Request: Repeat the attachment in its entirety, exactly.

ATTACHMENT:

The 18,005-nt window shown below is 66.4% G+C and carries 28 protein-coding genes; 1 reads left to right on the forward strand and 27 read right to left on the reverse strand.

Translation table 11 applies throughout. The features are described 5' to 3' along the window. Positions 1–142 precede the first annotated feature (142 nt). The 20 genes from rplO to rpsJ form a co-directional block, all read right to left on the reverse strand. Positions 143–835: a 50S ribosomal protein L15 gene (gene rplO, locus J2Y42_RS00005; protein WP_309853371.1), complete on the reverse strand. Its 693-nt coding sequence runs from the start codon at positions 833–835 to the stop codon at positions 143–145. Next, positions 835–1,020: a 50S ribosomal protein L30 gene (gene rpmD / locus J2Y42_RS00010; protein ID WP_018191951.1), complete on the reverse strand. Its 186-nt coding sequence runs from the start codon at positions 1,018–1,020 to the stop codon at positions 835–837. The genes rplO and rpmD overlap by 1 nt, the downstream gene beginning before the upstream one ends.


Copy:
The 18,005-nt window shown below is 66.4% G+C and carries 28 protein-coding genes; 1 reads left to right on the forward strand and 27 read right to left on the reverse strand.

Translation table 11 applies throughout. The features are described 5' to 3' along the window. Positions 1–142 precede the first annotated feature (142 nt). The 20 genes from rplO to rpsJ form a co-directional block, all read right to left on the reverse strand. Positions 143–835: a 50S ribosomal protein L15 gene (gene rplO, locus J2Y42_RS00005; protein WP_309853371.1), complete on the reverse strand. Its 693-nt coding sequence runs from the start codon at positions 833–835 to the stop codon at positions 143–145. Next, positions 835–1,020: a 50S ribosomal protein L30 gene (gene rpmD / locus J2Y42_RS00010; protein ID WP_018191951.1), complete on the reverse strand. Its 186-nt coding sequence runs from the start codon at positions 1,018–1,020 to the stop codon at positions 835–837. The genes rplO and rpmD overlap by 1 nt, the downstream gene beginning before the upstream one ends.